“The more elaborate our means of communication, the less we communicate.”
– Joseph Priestley
We’ve already talked about leading by example but two things happened during last week that made me reflect on how important it really is.
I was discussing education with my sister and mentioned how language is a barrier for us to use math in a more efficient way. I explained about what a different relationship for example the Chinese have with numbers.
Their language and education is set up for a more efficient way to process numbers.
As I was explaining this she got more curious and asked me to show her how it’s done. I told her I wasn’t all that interested in math per se but the principles fascinated me.
Afterwards I thought that maybe I should just get the basics down so that I could give a more tangible example and maybe get people curious enough to continue learning on their own.
Another example came when I was asked about a video game called “Dark Souls 2”. I talked about it because, once again, I was intensely fascinated by the design and their ability to suck the players into their world.
After we’d talked for a while the guy said: “Maybe it’s been a while since you’ve played it but how…”
I interrupted and said: “Oh, I haven’t played it. I’ve just researched and analyzed it.”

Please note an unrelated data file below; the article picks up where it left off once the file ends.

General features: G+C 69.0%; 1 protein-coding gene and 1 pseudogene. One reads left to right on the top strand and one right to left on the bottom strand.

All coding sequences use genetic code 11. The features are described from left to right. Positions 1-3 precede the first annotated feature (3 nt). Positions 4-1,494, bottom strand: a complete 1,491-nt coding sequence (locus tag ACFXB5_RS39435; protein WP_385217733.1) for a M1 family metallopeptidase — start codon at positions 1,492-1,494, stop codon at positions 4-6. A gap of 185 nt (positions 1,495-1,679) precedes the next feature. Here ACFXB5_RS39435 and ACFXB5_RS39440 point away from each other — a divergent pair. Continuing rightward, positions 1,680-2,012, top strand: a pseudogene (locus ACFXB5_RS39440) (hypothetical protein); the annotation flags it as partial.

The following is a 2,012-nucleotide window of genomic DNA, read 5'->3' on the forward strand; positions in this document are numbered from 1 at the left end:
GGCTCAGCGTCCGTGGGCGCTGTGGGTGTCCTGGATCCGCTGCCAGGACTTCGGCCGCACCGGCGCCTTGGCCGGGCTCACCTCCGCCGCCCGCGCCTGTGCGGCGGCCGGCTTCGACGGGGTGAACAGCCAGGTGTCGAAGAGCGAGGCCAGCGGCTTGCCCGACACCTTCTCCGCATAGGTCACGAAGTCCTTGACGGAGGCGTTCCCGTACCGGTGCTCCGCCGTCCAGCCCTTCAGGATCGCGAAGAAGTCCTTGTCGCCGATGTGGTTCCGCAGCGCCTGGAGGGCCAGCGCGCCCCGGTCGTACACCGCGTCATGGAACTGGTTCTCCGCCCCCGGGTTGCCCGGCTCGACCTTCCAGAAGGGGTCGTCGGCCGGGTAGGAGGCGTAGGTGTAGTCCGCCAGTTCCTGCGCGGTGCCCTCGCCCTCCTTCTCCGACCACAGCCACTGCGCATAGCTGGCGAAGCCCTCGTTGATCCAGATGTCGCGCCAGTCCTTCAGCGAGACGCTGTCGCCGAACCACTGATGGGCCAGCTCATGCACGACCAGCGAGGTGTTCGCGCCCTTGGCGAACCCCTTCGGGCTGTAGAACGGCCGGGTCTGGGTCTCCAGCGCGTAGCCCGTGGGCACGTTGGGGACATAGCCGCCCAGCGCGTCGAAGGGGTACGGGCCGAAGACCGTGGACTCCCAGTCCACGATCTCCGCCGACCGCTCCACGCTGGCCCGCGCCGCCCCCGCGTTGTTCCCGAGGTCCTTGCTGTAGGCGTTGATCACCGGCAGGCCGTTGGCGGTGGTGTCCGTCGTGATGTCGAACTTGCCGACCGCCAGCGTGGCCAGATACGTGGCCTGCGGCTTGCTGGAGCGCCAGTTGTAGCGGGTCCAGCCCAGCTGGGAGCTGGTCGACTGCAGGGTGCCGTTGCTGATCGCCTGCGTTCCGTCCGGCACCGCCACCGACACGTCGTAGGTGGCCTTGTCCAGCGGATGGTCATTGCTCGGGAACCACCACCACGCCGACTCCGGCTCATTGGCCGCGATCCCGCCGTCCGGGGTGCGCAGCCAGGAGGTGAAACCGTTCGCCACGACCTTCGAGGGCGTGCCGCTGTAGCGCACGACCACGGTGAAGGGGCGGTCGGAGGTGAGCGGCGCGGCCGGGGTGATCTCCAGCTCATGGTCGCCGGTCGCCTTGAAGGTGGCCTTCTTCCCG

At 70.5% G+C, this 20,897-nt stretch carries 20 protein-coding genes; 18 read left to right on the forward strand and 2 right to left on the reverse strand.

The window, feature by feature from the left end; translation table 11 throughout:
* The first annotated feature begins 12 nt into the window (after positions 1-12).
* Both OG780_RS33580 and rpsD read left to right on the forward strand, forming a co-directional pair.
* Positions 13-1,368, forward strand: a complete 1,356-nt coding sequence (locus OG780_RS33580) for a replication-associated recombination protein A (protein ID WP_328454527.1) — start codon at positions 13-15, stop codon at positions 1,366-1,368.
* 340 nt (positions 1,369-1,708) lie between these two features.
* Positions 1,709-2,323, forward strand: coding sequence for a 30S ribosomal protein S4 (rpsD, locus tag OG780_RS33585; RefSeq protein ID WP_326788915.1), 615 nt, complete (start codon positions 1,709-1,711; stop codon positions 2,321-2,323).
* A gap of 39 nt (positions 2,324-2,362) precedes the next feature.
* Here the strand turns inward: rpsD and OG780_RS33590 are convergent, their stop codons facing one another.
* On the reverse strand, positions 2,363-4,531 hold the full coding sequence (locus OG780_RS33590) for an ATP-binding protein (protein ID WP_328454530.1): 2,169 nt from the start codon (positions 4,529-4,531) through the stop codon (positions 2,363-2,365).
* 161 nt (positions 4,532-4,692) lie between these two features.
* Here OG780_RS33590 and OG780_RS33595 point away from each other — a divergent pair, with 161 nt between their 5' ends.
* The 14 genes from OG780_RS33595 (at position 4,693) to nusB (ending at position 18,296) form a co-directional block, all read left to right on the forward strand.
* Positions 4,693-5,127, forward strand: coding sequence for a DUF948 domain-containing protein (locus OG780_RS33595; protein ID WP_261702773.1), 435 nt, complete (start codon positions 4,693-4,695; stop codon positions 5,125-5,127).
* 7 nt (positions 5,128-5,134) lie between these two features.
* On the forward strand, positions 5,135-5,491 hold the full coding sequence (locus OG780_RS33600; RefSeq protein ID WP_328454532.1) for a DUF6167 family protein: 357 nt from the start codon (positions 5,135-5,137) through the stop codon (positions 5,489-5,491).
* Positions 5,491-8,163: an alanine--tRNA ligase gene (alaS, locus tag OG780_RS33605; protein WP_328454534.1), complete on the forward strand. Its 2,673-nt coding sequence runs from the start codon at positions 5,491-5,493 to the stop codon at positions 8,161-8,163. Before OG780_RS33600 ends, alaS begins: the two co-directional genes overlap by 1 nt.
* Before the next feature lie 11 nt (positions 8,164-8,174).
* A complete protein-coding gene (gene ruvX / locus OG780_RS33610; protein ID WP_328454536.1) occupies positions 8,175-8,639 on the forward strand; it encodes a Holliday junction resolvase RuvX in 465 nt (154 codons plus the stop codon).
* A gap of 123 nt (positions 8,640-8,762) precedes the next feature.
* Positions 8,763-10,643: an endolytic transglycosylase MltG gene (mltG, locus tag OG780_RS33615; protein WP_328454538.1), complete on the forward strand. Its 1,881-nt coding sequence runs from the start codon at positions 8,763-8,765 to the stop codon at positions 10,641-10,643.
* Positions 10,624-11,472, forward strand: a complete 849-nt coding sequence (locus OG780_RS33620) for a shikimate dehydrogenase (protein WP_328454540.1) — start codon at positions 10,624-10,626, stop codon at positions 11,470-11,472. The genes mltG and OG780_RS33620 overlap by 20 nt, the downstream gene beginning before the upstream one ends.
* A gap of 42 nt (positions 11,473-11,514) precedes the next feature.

He wanted to get more specific and pick my brain. While it was informative he wanted get some real meat rather than just talk design principles and gameplay.
This got me thinking about a comic book writer and artist that I admire called Larry Hama.
Growing up and reading his work I always thought of him as some kind of master of his art. However, when I read and saw interviews with him he was really candid about his battles with self-doubt and procrastination.
In some weird way it gave me hope that maybe I too could do something worthwhile in the medium.
As I’ve mentioned earlier I’m working on a comic book character called “Lady Six”. I began learning how to draw and quite quickly realized that I wouldn’t be able to produce work of the quality I felt it deserved.
I found someone to help me create concept art so that I could focus on developing the character and stories.
However, I decided to try my hand at drawing 3 frames of action so that I’d have the idea down.
The weird thing was that while it was crude it might get the point across. If I show it to the artist she might just be able to create a beautiful interpretation of it.
And this is my point. We can learn just enough to get by and communicate & show our ideas. If we want to prove the value of them we need to build a “minimum viable product” or “proof of concept”.
While our ideas might still have tremendous value people are naturally skeptical. They’ll believe it when they see it.
The question we need to ask ourselves is “How much time and effort am I willing to put into this?”
If the answer is that we don’t and simply want to talk about it then we can’t expect people to embrace it.
So, now I’ve just got to put “Math” on my schedule so that I can explain and show the true value of thinking about math visually & kinesthetically.
Hell, if I could learn to draw well enough to get my ideas across in just over 30 hours of practice then it might be worth the investment.
Do you have any examples of things you know but haven’t developed the skills to show? How long do you think would it take to get to the point where you can create something “good enough”?
Let me know in the comments and hit me up on Twitter.
Have a kick-ass ₢eative day!